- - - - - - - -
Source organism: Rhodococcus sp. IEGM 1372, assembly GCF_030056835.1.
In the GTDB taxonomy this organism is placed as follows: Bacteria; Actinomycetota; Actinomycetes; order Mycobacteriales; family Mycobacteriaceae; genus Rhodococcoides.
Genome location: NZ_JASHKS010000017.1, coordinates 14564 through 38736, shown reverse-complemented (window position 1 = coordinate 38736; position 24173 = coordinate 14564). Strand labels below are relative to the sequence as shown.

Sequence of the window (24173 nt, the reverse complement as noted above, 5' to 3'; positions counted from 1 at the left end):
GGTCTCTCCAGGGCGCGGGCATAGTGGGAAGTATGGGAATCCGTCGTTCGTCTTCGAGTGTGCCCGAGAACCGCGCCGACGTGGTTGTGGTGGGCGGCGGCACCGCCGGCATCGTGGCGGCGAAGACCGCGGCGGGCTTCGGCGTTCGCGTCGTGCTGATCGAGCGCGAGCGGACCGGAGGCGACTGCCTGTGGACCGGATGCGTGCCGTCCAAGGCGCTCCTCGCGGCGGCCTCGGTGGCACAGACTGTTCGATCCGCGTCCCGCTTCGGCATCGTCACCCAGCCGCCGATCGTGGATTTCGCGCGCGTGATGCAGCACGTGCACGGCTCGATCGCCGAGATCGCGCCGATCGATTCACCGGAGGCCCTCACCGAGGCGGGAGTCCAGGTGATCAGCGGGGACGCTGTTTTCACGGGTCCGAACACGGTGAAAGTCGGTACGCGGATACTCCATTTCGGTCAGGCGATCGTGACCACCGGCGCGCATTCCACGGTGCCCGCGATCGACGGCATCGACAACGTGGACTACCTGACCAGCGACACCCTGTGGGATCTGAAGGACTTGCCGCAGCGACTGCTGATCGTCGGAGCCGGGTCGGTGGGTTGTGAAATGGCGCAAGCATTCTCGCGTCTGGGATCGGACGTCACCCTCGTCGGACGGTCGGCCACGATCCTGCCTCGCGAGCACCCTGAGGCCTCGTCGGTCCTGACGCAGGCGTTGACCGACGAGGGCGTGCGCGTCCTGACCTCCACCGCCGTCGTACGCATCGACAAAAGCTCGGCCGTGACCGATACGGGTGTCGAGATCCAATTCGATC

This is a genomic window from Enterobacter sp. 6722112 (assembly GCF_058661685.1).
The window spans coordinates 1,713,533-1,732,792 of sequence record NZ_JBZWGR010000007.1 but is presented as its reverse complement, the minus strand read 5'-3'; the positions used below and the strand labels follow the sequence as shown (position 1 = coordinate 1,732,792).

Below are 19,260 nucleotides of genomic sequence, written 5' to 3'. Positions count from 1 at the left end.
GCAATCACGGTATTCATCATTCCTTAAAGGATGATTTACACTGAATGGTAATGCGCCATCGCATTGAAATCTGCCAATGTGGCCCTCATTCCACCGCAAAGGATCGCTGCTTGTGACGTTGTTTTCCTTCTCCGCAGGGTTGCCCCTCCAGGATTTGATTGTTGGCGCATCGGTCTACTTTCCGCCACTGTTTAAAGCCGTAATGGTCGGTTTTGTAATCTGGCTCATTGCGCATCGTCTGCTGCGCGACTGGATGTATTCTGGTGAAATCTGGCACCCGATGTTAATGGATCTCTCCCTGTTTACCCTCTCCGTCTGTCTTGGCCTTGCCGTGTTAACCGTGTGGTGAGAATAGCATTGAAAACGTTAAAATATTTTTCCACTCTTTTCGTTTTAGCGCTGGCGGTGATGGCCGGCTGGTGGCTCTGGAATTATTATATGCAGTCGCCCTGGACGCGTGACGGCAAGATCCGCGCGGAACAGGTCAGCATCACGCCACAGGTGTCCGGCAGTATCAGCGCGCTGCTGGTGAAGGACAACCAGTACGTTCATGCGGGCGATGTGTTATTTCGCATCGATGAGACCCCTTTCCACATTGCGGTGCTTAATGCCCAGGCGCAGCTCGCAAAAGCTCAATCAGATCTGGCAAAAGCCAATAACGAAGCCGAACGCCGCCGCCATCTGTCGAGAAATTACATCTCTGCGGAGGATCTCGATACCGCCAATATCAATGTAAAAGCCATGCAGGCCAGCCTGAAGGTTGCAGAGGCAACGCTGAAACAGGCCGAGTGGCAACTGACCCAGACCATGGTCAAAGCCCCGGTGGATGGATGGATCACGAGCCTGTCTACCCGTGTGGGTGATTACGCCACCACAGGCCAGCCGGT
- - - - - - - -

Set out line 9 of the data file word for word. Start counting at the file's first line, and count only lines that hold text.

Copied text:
GCAATCACGGTATTCATCATTCCTTAAAGGATGATTTACACTGAATGGTAATGCGCCATCGCATTGAAATCTGCCAATGTGGCCCTCATTCCACCGCAAAGGATCGCTGCTTGTGACGTTGTTTTCCTTCTCCGCAGGGTTGCCCCTCCAGGATTTGATTGTTGGCGCATCGGTCTACTTTCCGCCACTGTTTAAAGCCGTAATGGTCGGTTTTGTAATCTGGCTCATTGCGCATCGTCTGCTGCGCGACTGGATGTATTCTGGTGAAATCTGGCACCCGATGTTAATGGATCTCTCCCTGTTTACCCTCTCCGTCTGTCTTGGCCTTGCCGTGTTAACCGTGTGGTGAGAATAGCATTGAAAACGTTAAAATATTTTTCCACTCTTTTCGTTTTAGCGCTGGCGGTGATGGCCGGCTGGTGGCTCTGGAATTATTATATGCAGTCGCCCTGGACGCGTGACGGCAAGATCCGCGCGGAACAGGTCAGCATCACGCCACAGGTGTCCGGCAGTATCAGCGCGCTGCTGGTGAAGGACAACCAGTACGTTCATGCGGGCGATGTGTTATTTCGCATCGATGAGACCCCTTTCCACATTGCGGTGCTTAATGCCCAGGCGCAGCTCGCAAAAGCTCAATCAGATCTGGCAAAAGCCAATAACGAAGCCGAACGCCGCCGCCATCTGTCGAGAAATTACATCTCTGCGGAGGATCTCGATACCGCCAATATCAATGTAAAAGCCATGCAGGCCAGCCTGAAGGTTGCAGAGGCAACGCTGAAACAGGCCGAGTGGCAACTGACCCAGACCATGGTCAAAGCCCCGGTGGATGGATGGATCACGAGCCTGTCTACCCGTGTGGGTGATTACGCCACCACAGGCCAGCCGGT